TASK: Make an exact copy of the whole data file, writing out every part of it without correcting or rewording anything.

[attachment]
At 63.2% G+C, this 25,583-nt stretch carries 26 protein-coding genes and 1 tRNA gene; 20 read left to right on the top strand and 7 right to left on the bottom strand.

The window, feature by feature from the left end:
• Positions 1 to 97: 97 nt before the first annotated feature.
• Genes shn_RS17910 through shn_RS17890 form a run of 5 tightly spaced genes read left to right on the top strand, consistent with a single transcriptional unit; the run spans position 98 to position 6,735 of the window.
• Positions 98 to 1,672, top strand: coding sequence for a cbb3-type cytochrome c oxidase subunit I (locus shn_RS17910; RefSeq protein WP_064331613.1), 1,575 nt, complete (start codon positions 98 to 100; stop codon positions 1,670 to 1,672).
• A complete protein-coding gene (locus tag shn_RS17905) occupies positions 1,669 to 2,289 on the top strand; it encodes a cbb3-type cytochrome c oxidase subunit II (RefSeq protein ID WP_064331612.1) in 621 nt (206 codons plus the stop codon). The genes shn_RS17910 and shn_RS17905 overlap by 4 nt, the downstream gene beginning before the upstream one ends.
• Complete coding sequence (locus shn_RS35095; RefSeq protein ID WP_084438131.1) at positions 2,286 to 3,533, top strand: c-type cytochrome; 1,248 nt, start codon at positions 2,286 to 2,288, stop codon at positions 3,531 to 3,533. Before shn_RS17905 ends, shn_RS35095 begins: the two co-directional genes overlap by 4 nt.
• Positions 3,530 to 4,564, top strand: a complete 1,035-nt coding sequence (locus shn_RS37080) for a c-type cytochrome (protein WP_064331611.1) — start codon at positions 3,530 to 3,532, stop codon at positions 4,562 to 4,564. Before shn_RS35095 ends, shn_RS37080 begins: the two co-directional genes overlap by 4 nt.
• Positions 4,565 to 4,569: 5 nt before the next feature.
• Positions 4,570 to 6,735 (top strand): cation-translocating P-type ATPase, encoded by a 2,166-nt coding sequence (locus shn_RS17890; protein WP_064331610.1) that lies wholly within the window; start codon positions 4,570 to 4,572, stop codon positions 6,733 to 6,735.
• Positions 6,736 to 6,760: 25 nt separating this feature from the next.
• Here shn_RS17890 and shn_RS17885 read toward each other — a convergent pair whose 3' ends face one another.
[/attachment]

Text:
At 63.2% G+C, this 25,583-nt stretch carries 26 protein-coding genes and 1 tRNA gene; 20 read left to right on the top strand and 7 right to left on the bottom strand.

The window, feature by feature from the left end:
• Positions 1 to 97: 97 nt before the first annotated feature.
• Genes shn_RS17910 through shn_RS17890 form a run of 5 tightly spaced genes read left to right on the top strand, consistent with a single transcriptional unit; the run spans position 98 to position 6,735 of the window.
• Positions 98 to 1,672, top strand: coding sequence for a cbb3-type cytochrome c oxidase subunit I (locus shn_RS17910; RefSeq protein WP_064331613.1), 1,575 nt, complete (start codon positions 98 to 100; stop codon positions 1,670 to 1,672).
• A complete protein-coding gene (locus tag shn_RS17905) occupies positions 1,669 to 2,289 on the top strand; it encodes a cbb3-type cytochrome c oxidase subunit II (RefSeq protein ID WP_064331612.1) in 621 nt (206 codons plus the stop codon). The genes shn_RS17910 and shn_RS17905 overlap by 4 nt, the downstream gene beginning before the upstream one ends.
• Complete coding sequence (locus shn_RS35095; RefSeq protein ID WP_084438131.1) at positions 2,286 to 3,533, top strand: c-type cytochrome; 1,248 nt, start codon at positions 2,286 to 2,288, stop codon at positions 3,531 to 3,533. Before shn_RS17905 ends, shn_RS35095 begins: the two co-directional genes overlap by 4 nt.
• Positions 3,530 to 4,564, top strand: a complete 1,035-nt coding sequence (locus shn_RS37080) for a c-type cytochrome (protein WP_064331611.1) — start codon at positions 3,530 to 3,532, stop codon at positions 4,562 to 4,564. Before shn_RS35095 ends, shn_RS37080 begins: the two co-directional genes overlap by 4 nt.
• Positions 4,565 to 4,569: 5 nt before the next feature.
• Positions 4,570 to 6,735 (top strand): cation-translocating P-type ATPase, encoded by a 2,166-nt coding sequence (locus shn_RS17890; protein WP_064331610.1) that lies wholly within the window; start codon positions 4,570 to 4,572, stop codon positions 6,733 to 6,735.
• Positions 6,736 to 6,760: 25 nt separating this feature from the next.
• Here shn_RS17890 and shn_RS17885 read toward each other — a convergent pair whose 3' ends face one another.